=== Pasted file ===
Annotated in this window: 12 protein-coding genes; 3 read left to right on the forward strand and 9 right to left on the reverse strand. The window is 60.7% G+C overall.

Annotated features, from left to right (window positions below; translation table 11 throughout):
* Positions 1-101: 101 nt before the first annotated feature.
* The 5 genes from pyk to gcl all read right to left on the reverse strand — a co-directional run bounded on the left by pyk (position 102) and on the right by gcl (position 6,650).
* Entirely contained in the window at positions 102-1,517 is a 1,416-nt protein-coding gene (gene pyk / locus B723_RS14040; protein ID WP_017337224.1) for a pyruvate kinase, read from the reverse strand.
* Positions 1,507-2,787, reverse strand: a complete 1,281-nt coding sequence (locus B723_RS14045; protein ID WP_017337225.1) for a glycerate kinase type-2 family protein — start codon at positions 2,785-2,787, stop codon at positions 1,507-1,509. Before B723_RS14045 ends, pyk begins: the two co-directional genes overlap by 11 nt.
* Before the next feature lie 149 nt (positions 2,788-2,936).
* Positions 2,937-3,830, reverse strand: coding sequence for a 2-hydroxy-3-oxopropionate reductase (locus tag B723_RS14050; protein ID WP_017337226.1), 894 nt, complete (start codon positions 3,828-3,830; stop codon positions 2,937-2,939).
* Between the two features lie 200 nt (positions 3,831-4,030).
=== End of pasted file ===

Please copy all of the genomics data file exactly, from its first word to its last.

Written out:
Annotated in this window: 12 protein-coding genes; 3 read left to right on the forward strand and 9 right to left on the reverse strand. The window is 60.7% G+C overall.

Annotated features, from left to right (window positions below; translation table 11 throughout):
* Positions 1-101: 101 nt before the first annotated feature.
* The 5 genes from pyk to gcl all read right to left on the reverse strand — a co-directional run bounded on the left by pyk (position 102) and on the right by gcl (position 6,650).
* Entirely contained in the window at positions 102-1,517 is a 1,416-nt protein-coding gene (gene pyk / locus B723_RS14040; protein ID WP_017337224.1) for a pyruvate kinase, read from the reverse strand.
* Positions 1,507-2,787, reverse strand: a complete 1,281-nt coding sequence (locus B723_RS14045; protein ID WP_017337225.1) for a glycerate kinase type-2 family protein — start codon at positions 2,785-2,787, stop codon at positions 1,507-1,509. Before B723_RS14045 ends, pyk begins: the two co-directional genes overlap by 11 nt.
* Before the next feature lie 149 nt (positions 2,788-2,936).
* Positions 2,937-3,830, reverse strand: coding sequence for a 2-hydroxy-3-oxopropionate reductase (locus tag B723_RS14050; protein ID WP_017337226.1), 894 nt, complete (start codon positions 3,828-3,830; stop codon positions 2,937-2,939).
* Between the two features lie 200 nt (positions 3,831-4,030).